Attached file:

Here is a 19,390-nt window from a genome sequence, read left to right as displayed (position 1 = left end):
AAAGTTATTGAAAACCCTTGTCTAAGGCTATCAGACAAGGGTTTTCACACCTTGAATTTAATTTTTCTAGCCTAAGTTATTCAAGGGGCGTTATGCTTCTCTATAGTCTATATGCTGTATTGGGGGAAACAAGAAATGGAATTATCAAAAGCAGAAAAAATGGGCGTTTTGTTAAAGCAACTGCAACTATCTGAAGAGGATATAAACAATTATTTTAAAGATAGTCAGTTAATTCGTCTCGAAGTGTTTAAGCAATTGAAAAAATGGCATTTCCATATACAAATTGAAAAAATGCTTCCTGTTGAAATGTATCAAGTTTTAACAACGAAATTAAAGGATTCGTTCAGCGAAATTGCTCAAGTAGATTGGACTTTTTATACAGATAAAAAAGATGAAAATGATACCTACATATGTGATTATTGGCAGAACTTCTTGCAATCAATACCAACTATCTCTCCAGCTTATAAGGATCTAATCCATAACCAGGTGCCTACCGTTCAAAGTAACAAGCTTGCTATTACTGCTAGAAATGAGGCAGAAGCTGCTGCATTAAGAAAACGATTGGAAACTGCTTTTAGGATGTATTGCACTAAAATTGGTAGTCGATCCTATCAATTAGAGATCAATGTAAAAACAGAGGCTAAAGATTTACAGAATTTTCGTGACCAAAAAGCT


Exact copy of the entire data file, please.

Here is a 19,390-nt window from a genome sequence, read left to right as displayed (position 1 = left end):
AAAGTTATTGAAAACCCTTGTCTAAGGCTATCAGACAAGGGTTTTCACACCTTGAATTTAATTTTTCTAGCCTAAGTTATTCAAGGGGCGTTATGCTTCTCTATAGTCTATATGCTGTATTGGGGGAAACAAGAAATGGAATTATCAAAAGCAGAAAAAATGGGCGTTTTGTTAAAGCAACTGCAACTATCTGAAGAGGATATAAACAATTATTTTAAAGATAGTCAGTTAATTCGTCTCGAAGTGTTTAAGCAATTGAAAAAATGGCATTTCCATATACAAATTGAAAAAATGCTTCCTGTTGAAATGTATCAAGTTTTAACAACGAAATTAAAGGATTCGTTCAGCGAAATTGCTCAAGTAGATTGGACTTTTTATACAGATAAAAAAGATGAAAATGATACCTACATATGTGATTATTGGCAGAACTTCTTGCAATCAATACCAACTATCTCTCCAGCTTATAAGGATCTAATCCATAACCAGGTGCCTACCGTTCAAAGTAACAAGCTTGCTATTACTGCTAGAAATGAGGCAGAAGCTGCTGCATTAAGAAAACGATTGGAAACTGCTTTTAGGATGTATTGCACTAAAATTGGTAGTCGATCCTATCAATTAGAGATCAATGTAAAAACAGAGGCTAAAGATTTACAGAATTTTCGTGACCAAAAAGCT